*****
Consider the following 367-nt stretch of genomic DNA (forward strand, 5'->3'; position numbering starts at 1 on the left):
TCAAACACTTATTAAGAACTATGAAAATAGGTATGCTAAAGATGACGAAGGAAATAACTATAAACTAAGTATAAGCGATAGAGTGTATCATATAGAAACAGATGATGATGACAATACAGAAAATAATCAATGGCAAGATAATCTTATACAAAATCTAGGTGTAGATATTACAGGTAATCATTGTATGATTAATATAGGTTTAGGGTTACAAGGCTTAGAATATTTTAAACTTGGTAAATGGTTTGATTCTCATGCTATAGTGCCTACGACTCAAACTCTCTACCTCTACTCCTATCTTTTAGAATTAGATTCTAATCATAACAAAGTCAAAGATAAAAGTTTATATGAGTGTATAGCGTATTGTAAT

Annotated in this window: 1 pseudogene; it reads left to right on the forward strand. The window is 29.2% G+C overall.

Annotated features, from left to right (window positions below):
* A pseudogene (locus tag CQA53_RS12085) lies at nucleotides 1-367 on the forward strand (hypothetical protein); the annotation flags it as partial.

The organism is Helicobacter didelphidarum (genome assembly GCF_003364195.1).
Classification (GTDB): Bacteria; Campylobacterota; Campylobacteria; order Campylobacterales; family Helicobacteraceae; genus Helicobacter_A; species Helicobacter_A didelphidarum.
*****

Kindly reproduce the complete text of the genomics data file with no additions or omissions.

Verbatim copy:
Consider the following 367-nt stretch of genomic DNA (forward strand, 5'->3'; position numbering starts at 1 on the left):
TCAAACACTTATTAAGAACTATGAAAATAGGTATGCTAAAGATGACGAAGGAAATAACTATAAACTAAGTATAAGCGATAGAGTGTATCATATAGAAACAGATGATGATGACAATACAGAAAATAATCAATGGCAAGATAATCTTATACAAAATCTAGGTGTAGATATTACAGGTAATCATTGTATGATTAATATAGGTTTAGGGTTACAAGGCTTAGAATATTTTAAACTTGGTAAATGGTTTGATTCTCATGCTATAGTGCCTACGACTCAAACTCTCTACCTCTACTCCTATCTTTTAGAATTAGATTCTAATCATAACAAAGTCAAAGATAAAAGTTTATATGAGTGTATAGCGTATTGTAAT

Annotated in this window: 1 pseudogene; it reads left to right on the forward strand. The window is 29.2% G+C overall.

Annotated features, from left to right (window positions below):
* A pseudogene (locus tag CQA53_RS12085) lies at nucleotides 1-367 on the forward strand (hypothetical protein); the annotation flags it as partial.

The organism is Helicobacter didelphidarum (genome assembly GCF_003364195.1).
Classification (GTDB): Bacteria; Campylobacterota; Campylobacteria; order Campylobacterales; family Helicobacteraceae; genus Helicobacter_A; species Helicobacter_A didelphidarum.